Growing up in the 1990s was both a blessing and a curse. The world had never been so creative, so carefree, and so technologically advanced. Hey, don't laugh! We might not have had smartphones, but we had PDAs, and there was more in common than you might think. The internet was new and full of infinite possibilities, and humanity wasted no time beginning to realize its potential. It was an era of wanton discovery and unbridled optimism.
The curse? Being born knowing nothing else, and now bearing the memories of what the world can be in a world which decidedly isn't... and likely never will be again.
Oh, the internet changed the world every bit as much as we thought it would. It just didn't change it in the way we hoped.
The internet was at its best as a subculture; a mere utility to the masses, but a lifestyle for some. There is a reason early portrayals of the internet like those in 1999's The Matrix correlated computer literacy with underground clubs and secret societies. It was the forbidden language that transcended laws, borders, and the suppressive nature of corporate society. These days, we'd call it "decentralized"—but it wasn't trying to be. The internet simply existed in a perfect equilibrium where the only people on it intuitively understood and abided by an unspoken Bill of Rights.
But anything decentralized will eventually tend towards centralization. It is only a matter of time, and time was something us '90s kids hadn't yet had enough of to understand. It seemed the world had always worked this way and always would.
Spoiler alert: it didn't.
Companies like Facebook, Amazon, Apple, Netflix, and Google were success stories we all cheered on at first. Sticking it to the man with new, competitive services that made real money on the internet? Take that, corporate giants! This was the people's internet, where no one controlled us!
Oh, the irony.
I shouldn't need to recount how that turned out. Today, said companies are the corporate giants, and they even have a collective acronym like a proper dystopia. Nice.
Of course, the centralization of the internet under FAANG (now MAANG) is not a new topic. Facebook in particular generated controversy nearly from the very beginning. What's shocking today is not the controversy, no: it's the way the tide has shifted in a way I never thought possible.
In a way, it was the centralization of the internet that woke many of us up to the importance of decentralization. And indeed, many efforts have been made to reclaim some of that former glory. To date, none have succeeded, and none ever will. That's not pessimism. The problem with enforced decentralization—and the reason every attempt at it has failed—is that decentralization by definition cannot be enforced by a single group. Otherwise, you just have a new form of centralization, or if you are especially successful, one new fringe standard among many too splintered to make an impact on the greater whole.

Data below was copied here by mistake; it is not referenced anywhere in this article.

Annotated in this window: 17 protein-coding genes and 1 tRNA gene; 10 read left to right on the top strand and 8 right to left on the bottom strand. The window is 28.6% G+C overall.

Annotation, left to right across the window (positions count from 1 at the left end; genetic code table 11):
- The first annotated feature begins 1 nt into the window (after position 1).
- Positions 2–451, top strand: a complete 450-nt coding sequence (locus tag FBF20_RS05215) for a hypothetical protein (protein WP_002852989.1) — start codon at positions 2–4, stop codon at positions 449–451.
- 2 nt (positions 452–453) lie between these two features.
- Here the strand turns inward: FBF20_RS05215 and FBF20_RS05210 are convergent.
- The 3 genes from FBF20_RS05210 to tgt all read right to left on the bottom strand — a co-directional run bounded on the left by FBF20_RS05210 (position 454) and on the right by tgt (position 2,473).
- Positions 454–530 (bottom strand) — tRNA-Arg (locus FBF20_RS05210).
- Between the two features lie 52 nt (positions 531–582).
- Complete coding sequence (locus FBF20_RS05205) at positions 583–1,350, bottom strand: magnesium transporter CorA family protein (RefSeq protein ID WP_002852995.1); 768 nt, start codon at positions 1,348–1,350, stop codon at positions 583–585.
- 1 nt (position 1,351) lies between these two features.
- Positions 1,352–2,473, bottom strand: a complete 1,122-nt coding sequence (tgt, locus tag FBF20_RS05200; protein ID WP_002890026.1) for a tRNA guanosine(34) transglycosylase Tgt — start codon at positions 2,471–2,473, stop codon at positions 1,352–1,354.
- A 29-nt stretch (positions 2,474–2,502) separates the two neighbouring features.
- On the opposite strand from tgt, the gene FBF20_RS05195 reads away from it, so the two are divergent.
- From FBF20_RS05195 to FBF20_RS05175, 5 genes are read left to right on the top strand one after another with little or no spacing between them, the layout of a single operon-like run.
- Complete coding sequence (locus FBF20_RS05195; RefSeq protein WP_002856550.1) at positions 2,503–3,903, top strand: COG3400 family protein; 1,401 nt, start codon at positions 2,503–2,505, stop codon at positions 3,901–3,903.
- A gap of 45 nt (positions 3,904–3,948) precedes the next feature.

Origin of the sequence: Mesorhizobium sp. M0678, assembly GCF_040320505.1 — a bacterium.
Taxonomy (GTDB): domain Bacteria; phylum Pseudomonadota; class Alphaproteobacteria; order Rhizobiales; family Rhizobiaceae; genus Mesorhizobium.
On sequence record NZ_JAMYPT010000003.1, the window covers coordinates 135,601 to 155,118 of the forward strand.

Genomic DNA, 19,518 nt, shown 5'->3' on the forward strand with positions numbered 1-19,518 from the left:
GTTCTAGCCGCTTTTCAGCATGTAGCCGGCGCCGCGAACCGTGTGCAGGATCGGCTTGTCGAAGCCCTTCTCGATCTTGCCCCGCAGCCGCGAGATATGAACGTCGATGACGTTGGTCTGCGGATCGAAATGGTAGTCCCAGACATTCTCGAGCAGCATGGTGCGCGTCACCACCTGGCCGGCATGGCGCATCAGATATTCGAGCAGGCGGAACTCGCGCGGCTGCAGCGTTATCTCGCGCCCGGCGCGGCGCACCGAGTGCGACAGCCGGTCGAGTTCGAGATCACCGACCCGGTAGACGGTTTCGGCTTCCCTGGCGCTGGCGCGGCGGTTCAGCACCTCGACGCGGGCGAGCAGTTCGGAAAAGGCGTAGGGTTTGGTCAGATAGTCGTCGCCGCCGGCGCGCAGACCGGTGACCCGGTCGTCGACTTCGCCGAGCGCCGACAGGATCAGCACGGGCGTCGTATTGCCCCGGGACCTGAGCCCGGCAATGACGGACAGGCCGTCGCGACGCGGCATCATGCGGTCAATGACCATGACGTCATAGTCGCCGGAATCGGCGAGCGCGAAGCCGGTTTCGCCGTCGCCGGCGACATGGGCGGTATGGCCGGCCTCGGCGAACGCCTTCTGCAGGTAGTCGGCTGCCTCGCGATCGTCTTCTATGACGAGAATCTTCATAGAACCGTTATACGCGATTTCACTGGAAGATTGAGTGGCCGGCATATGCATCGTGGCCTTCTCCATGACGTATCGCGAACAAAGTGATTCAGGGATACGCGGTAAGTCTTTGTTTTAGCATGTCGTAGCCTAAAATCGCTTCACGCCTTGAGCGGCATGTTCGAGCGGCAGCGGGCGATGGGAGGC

However, while decentralization makes a poor movement, its spirit managed to live on long after the internet as we knew it was already dead. And that was good: it kept the internet in check, never quite straying too far from that unspoken Bill of Rights. Now, I could have believed that one day it would be rewritten by the new corporate society at the top. What I didn't expect is that it would be abolished by the people themselves. But that's exactly where we are today.
The final nail in the internet's coffin was hammered in the US by the polarizing effect of the Trump administration beginning in 2016. In the years following, a new movement crept into the web: not to disrupt the corporate structure, but to solidify its rule as a means of mitigating dissent. Rather than question companies' data practices, the popular argument these days is to defend them. When someone posts something online that someone else doesn't like, it's a convenient appeal to authority to simply have the other voice removed. And why not? These are private companies. They can do what they want, right?